Learning Italian, Sicilian style
Sicily was always my first choice when I started planning a study-holiday in Italy. I’d travelled around the northern cities in my twenties and loved them. But now, decades later, I’m drawn to the infamous south. Plus, I’m a sucker for volcanoes and ancient sites. Sicily has both in abundance.
I’d heard about Sicilian food – ‘you’ll never taste tomatoes like this anywhere else!’ – and the stunning beaches, from my northern Italian friends who holiday here. But having never been south of Rome, I had no concept of what the south would be like.
I chose to study in Taormina for one week, living in a hilltop town on the east coast of Sicily. Taormina is known for her looks, which is largely due to geography. The coastal views are magnificent and nook-like beaches are a funicular ride away.
Her proximity to Mount Etna, Europe’s tallest active volcano is ever-present. On a clear day, you can see the smoking Etna from the town. In March, Etna erupted. Caught unawares, a BBC camera crew managed to both escape and capture footage.
Celebrities from around the world have walked the red carpet at the Taormina International Film Festival for the past 62 years, and more recently, world leaders were invited to visit Taormina to attend the G20 summit.
But tourists also flock here to explore winding streets and picture-perfect piazzas, where locals gather and chat into the night. An ancient Greek theatre is nestled on the edge of the town.
From the restored amphitheatre you can gaze across the ocean or up to the Etna, as locals call her. Built in the third century BC, the theatre hosts concerts and performances in the evening, once the tourists have visited during the day.
Choosing to study in Taormina was an easy decision, especially when I heard about the Babilonia Italian Language and Culture Centre located right in the centre of town. I sign up for a one-week schedule of classes with optional activities in the evening.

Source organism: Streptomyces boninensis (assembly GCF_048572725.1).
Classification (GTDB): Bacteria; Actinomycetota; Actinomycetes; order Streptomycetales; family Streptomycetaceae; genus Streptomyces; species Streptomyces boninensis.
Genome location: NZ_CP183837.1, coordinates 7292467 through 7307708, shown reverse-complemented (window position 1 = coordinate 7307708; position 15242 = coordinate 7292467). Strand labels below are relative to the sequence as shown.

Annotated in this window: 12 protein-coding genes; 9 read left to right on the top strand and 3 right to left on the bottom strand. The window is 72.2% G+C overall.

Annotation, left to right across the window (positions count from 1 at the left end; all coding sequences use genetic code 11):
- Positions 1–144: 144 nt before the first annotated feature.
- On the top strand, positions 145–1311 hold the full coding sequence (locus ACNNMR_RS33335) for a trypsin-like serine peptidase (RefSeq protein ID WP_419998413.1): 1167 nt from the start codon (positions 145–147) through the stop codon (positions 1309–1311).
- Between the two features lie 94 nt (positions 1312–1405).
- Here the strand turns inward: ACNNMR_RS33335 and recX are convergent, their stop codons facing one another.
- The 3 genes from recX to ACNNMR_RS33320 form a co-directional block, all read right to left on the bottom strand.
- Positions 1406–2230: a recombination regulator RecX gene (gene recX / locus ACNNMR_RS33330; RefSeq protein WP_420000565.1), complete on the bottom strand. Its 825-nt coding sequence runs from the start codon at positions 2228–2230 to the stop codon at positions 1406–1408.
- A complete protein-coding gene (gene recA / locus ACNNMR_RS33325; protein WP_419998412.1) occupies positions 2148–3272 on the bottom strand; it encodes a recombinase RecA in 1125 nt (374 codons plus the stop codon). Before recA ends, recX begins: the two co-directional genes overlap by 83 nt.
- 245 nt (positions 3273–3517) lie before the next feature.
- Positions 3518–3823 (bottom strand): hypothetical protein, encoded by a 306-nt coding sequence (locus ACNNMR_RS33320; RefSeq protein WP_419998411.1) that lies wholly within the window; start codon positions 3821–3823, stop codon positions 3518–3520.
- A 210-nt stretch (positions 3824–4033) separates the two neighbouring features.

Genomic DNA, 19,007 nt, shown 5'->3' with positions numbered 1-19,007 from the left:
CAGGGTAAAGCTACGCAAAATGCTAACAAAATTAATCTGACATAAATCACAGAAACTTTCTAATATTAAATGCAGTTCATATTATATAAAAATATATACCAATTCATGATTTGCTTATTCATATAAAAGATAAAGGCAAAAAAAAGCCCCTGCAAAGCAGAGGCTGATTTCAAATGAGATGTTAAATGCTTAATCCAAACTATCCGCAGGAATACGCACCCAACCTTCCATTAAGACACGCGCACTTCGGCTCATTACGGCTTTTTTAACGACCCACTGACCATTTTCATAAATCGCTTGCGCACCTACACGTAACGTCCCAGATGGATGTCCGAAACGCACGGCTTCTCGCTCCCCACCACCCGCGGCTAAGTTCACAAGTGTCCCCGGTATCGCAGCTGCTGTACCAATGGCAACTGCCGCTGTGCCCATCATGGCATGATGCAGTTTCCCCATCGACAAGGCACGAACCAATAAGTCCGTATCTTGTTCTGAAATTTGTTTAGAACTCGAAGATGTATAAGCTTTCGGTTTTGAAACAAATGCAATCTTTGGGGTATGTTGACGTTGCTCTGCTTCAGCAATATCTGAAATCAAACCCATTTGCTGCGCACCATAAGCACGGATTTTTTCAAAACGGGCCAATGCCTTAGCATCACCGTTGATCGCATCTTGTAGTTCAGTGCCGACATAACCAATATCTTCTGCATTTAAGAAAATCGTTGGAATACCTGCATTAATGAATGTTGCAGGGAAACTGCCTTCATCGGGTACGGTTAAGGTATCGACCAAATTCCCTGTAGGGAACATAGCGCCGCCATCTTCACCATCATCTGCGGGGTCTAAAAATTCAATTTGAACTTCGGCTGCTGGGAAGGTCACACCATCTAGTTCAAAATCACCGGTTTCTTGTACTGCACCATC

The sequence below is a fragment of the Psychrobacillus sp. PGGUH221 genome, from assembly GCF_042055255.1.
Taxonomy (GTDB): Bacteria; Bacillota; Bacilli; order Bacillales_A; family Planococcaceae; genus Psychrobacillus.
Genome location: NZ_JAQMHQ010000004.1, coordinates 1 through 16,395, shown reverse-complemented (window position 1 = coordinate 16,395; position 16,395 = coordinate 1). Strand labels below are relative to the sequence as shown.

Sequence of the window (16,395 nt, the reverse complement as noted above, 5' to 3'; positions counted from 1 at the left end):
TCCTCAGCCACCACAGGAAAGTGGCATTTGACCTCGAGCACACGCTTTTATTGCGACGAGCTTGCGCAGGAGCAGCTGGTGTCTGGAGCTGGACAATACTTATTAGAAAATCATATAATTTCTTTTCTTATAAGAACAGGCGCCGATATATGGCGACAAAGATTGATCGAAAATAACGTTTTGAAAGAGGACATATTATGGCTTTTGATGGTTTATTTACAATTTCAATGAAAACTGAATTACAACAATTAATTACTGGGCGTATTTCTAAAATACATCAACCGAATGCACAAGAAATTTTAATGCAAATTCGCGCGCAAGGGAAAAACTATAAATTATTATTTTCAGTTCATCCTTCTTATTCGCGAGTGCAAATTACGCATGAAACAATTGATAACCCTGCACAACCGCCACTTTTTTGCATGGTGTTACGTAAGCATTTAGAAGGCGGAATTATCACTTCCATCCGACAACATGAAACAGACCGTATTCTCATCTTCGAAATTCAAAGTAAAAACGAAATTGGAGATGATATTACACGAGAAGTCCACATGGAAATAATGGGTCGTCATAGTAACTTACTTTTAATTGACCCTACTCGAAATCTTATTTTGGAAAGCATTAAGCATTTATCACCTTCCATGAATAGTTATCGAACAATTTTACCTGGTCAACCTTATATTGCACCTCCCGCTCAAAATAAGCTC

Set in a lush garden the school is a minute’s walk from the main street. It’s a precious haven in a popular town like Taormina. With its own café and restaurant, it’s difficult to leave Babilonia once the day begins.
I leap into classes with enthusiasm, my teachers respond in kind. We’re to speak only Italian during class and if we can manage it, during breaks as well. What little Italian I learned in primary school is long gone now.
My head hurts with new information, but I’m thrilled at the same time. Each word or verb offers a tiny key to unlocking more phrases and sentences. Friendships form easily here, we’ve come from all over the world, taking time off work and saving up.
Each evening we gather for an aperitivo and some nights, attend cultural activities at the school. Our first day of lessons ends with an optional three-course meal and Sicilian wine in the restaurant. It’s a beautiful welcome for only 15 euros.
Another night, we learn how to make arancini. Rice balls filled with meat and oozy cheese, typical Sicilian fast food and here, shaped like a teardrop, to honour Etna.
One afternoon I go for a sunset hike up Etna with a guide. This sprawling national park offers huge biodiversity among inactive craters and solidified lava flows, with woodlands, sand dunes and flowers endemic to the Etna.
The volcanic soil is ideal for growing grapes and pistachios, so indulging in both wine and pistachio-anything is mandatory here. Our tour ends with sweet wine from the region as we gaze over a pink-moon like landscape.
Back in Taormina, my new friends and I became gelato and cannoli addicts, sharing our latest finds, debating which seller offers the best of both delicacies. We agree that these daily feasts are integral to our learning.
As our Italian improves, so do our palettes. We become more confident in joining our conjunctions and rolling our r’s. I listen in on conversations hoping to catch a word or phrase that makes sense to my new ears.
With the week almost through, I’m really going to miss my grammar class with Grazia each morning. We meet in the garden and by 9.30am it’s already warm enough to seek out shade. She teaches with enthusiasm and firmness.
On my last day, Grazia tells me that she lived in Melbourne for two years. ‘Why didn’t you tell me earlier?’ I say to her, in English. With a shrug, I have my answer.
I vow to learn more Italian and return.
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